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  • this week.

  • I want to talk about covert 19 and Children.

  • We are at a defining moment for the world's Children and young people.

  • The decisions that governments and partners take.

  • Now we'll have lasting impact on hundreds of millions of young people and on the development prospects of countries for decades to come.

  • Governments around the world are having to decide where the Children could be.

  • It's school.

  • It's one of Joe Biden's top goals.

  • It should be a national priority to get our kids back into school and keep them in school.

  • It's the same in the UK There's nothing I want to doom or thin reopen schools on.

  • Most Children want to get back to.

  • We've lost a bit of the mentality toe want to lean because last time we were all head start doing it, and now it's like, Well, how long am I going to be doing this?

  • For now, I think there are a lot of things that make it really difficult to learn at home.

  • People seem to think that it's just a similar idea of school.

  • You go on an online class when you're supposed to be in class, and then that's fine, but it's much more tiring than that.

  • Of course, in an ideal world, everyone wants schools back.

  • The issue is how to do that safely for Children on for staff.

  • A number of teachers will still be concerned on perhaps feeling a little bit of the other communities in the main.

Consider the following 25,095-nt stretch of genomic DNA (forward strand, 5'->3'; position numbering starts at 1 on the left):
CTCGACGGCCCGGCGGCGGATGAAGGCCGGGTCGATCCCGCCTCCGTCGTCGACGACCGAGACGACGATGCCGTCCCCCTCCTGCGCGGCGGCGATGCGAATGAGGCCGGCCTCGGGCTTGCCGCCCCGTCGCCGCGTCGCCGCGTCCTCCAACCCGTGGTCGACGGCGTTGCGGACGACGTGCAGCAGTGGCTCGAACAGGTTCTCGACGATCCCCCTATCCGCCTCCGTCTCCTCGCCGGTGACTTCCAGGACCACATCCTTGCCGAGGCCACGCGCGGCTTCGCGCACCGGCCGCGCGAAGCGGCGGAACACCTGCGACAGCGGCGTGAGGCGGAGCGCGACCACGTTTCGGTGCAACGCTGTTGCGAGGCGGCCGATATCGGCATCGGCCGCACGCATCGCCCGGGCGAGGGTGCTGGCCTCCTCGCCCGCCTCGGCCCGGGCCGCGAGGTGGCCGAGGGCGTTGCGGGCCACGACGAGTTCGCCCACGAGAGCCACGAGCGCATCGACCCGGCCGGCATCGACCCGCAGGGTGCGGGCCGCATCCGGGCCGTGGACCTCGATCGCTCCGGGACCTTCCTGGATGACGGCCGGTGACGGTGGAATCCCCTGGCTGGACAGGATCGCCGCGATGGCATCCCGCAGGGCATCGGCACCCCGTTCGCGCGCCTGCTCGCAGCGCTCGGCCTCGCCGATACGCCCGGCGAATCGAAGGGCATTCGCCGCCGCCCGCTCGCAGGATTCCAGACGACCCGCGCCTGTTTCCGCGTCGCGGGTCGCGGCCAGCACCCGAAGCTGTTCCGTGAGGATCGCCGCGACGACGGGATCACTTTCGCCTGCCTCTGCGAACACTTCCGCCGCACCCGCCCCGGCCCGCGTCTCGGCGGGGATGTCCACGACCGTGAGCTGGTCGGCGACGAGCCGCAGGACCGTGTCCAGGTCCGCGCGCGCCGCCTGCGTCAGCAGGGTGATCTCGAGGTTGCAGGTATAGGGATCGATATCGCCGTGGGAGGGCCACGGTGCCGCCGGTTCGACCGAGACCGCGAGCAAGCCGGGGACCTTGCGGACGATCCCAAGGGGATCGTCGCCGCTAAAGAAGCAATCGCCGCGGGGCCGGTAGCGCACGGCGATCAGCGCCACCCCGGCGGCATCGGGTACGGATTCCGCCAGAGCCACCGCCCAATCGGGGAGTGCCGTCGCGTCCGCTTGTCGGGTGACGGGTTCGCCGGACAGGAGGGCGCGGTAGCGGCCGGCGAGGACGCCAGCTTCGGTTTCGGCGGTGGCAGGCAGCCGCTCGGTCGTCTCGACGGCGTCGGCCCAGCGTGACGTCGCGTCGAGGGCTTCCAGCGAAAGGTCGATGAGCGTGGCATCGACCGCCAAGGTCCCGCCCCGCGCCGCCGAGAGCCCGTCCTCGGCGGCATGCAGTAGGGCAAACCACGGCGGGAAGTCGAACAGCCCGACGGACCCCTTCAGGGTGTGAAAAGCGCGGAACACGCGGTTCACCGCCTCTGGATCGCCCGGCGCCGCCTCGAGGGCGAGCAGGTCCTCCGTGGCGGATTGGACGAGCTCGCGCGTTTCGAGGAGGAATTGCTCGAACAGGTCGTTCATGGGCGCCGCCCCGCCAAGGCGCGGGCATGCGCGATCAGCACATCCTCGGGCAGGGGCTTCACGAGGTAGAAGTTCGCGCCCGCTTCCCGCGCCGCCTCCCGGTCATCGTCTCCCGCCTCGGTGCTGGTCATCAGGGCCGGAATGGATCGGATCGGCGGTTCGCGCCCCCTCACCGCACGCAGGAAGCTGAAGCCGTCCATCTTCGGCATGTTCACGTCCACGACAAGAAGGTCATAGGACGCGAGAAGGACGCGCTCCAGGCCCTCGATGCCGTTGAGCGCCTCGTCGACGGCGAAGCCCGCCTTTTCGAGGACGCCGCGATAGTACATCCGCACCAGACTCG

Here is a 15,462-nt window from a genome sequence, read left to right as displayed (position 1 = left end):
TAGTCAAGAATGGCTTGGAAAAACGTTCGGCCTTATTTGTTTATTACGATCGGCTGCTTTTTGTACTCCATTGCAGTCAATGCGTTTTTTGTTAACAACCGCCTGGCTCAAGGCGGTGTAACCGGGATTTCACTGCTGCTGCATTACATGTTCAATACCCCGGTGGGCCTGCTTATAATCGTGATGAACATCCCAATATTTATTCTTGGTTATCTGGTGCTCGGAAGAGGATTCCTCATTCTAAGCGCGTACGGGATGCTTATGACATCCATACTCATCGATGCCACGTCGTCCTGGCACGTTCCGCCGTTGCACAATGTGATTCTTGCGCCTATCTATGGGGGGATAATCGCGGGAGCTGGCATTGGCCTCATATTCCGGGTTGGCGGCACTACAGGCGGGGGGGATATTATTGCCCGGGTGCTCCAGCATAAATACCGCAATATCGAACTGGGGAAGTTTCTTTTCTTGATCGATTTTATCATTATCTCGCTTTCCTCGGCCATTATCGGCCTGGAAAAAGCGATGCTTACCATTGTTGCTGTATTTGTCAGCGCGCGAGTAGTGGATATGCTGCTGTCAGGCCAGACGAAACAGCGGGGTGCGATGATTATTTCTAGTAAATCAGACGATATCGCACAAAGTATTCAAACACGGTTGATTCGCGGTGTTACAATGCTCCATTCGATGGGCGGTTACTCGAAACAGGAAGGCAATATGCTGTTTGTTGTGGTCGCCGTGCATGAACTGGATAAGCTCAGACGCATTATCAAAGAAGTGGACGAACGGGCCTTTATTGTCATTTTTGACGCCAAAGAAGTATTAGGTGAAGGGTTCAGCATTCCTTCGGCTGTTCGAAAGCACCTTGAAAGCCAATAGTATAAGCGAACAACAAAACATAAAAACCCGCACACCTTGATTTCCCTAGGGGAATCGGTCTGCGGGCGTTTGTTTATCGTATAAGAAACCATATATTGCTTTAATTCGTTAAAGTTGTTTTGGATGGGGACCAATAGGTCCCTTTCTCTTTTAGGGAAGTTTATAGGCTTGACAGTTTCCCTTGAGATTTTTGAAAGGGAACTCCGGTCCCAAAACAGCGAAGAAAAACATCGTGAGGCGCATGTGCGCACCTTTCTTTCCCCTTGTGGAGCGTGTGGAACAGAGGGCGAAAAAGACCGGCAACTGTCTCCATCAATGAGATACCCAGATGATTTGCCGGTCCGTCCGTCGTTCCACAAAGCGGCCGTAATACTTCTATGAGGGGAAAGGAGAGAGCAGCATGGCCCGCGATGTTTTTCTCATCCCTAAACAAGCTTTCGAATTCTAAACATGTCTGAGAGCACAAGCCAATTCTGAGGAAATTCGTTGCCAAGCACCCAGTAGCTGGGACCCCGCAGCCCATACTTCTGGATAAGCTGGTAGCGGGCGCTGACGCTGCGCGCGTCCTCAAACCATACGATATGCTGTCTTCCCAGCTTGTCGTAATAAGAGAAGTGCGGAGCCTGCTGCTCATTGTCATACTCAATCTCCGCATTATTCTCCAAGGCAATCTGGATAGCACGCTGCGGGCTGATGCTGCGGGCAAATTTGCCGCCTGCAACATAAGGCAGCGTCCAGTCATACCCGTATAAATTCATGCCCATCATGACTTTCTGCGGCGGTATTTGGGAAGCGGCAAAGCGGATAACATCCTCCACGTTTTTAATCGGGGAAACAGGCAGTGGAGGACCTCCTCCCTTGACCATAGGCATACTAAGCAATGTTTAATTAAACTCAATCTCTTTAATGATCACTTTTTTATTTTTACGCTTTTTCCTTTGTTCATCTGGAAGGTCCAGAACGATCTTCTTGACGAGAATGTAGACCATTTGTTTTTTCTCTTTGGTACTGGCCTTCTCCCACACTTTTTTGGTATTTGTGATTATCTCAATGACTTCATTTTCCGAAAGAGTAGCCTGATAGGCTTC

• And so the question remains.

  • How to educate Children in a pandemic.

  • I'm gonna look at the science around, covered in schools, the different options available to governments and the impact right now of Children being stuck at home because it's hard to overstate the importance of getting Children back to the classroom.

  • Here's the W H.

  • O.

  • There is hugely important part of our social educational architectures, the baseline of our civilization on.

  • But we can't turn schools into yet another political football in this game.

  • It's not fair in our Children.

  • It's also hard to overstate the scale of what's already happened.

  • This is the UN's Children's charity, UNICEF.

  • The sheer number of Children whose education was completely disrupted for months on end is nothing short of a global education emergency on To help us understand the urgency here, we need to look at the pandemics impact on education and the numbers are shocking.

  • UNICEF estimates that during the first peak of the virus, 1.6 billion Children in 192 countries were sent home in December 1 in five schoolchildren, 320 million.

  • We're still out of school, and some Children are much more seriously affected than others by this.

  • That's dictated by three intertwining factors.

  • First of all, government policy.

  • Different countries have chosen different routes.

  • He's a Kenyan Children going back in January after the authorities closed schools for nine straight months.

  • The second factor is the prevalence of the virus and how that impacts school closures.

  • This is Brazil.

  • Latin America has some of the highest rates of co vid, and Children there have lost four times as many days as those in the rest of the world.

  • On the third factor is the kind of education Children can access while they're at home, Children in lower income families or living in lower GDP countries are less likely to be able to access online learning.

  • This is one father and son in Jamaica.

  • I don't have the Internet from my kids, then my kids in reaching nowhere in life, you know, it burned my heart more.

  • Them sitting at home can go to school.